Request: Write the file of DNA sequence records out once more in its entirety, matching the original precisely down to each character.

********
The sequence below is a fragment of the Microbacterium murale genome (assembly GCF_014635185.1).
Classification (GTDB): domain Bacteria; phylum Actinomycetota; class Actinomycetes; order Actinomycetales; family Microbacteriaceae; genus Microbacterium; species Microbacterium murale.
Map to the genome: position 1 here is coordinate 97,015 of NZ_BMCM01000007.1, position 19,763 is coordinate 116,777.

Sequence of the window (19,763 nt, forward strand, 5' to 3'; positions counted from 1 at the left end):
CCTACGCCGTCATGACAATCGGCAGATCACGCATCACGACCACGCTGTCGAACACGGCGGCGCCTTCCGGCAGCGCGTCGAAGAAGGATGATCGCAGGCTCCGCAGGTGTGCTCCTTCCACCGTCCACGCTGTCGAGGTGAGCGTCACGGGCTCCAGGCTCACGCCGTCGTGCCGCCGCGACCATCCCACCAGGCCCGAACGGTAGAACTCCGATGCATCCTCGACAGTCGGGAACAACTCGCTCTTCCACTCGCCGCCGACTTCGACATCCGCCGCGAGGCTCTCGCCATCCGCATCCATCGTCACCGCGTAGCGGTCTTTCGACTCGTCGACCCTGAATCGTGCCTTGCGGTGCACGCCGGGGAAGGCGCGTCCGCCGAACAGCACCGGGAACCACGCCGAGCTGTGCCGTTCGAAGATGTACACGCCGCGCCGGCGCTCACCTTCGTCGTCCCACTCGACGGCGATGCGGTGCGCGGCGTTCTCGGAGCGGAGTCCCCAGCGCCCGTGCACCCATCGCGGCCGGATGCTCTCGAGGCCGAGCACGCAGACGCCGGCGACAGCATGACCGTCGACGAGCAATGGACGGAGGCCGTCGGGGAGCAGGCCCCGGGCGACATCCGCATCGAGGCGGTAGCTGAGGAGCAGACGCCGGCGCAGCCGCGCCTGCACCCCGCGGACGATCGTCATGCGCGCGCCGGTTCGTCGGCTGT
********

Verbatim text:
The sequence below is a fragment of the Microbacterium murale genome (assembly GCF_014635185.1).
Classification (GTDB): domain Bacteria; phylum Actinomycetota; class Actinomycetes; order Actinomycetales; family Microbacteriaceae; genus Microbacterium; species Microbacterium murale.
Map to the genome: position 1 here is coordinate 97,015 of NZ_BMCM01000007.1, position 19,763 is coordinate 116,777.

Sequence of the window (19,763 nt, forward strand, 5' to 3'; positions counted from 1 at the left end):
CCTACGCCGTCATGACAATCGGCAGATCACGCATCACGACCACGCTGTCGAACACGGCGGCGCCTTCCGGCAGCGCGTCGAAGAAGGATGATCGCAGGCTCCGCAGGTGTGCTCCTTCCACCGTCCACGCTGTCGAGGTGAGCGTCACGGGCTCCAGGCTCACGCCGTCGTGCCGCCGCGACCATCCCACCAGGCCCGAACGGTAGAACTCCGATGCATCCTCGACAGTCGGGAACAACTCGCTCTTCCACTCGCCGCCGACTTCGACATCCGCCGCGAGGCTCTCGCCATCCGCATCCATCGTCACCGCGTAGCGGTCTTTCGACTCGTCGACCCTGAATCGTGCCTTGCGGTGCACGCCGGGGAAGGCGCGTCCGCCGAACAGCACCGGGAACCACGCCGAGCTGTGCCGTTCGAAGATGTACACGCCGCGCCGGCGCTCACCTTCGTCGTCCCACTCGACGGCGATGCGGTGCGCGGCGTTCTCGGAGCGGAGTCCCCAGCGCCCGTGCACCCATCGCGGCCGGATGCTCTCGAGGCCGAGCACGCAGACGCCGGCGACAGCATGACCGTCGACGAGCAATGGACGGAGGCCGTCGGGGAGCAGGCCCCGGGCGACATCCGCATCGAGGCGGTAGCTGAGGAGCAGACGCCGGCGCAGCCGCGCCTGCACCCCGCGGACGATCGTCATGCGCGCGCCGGTTCGTCGGCTGT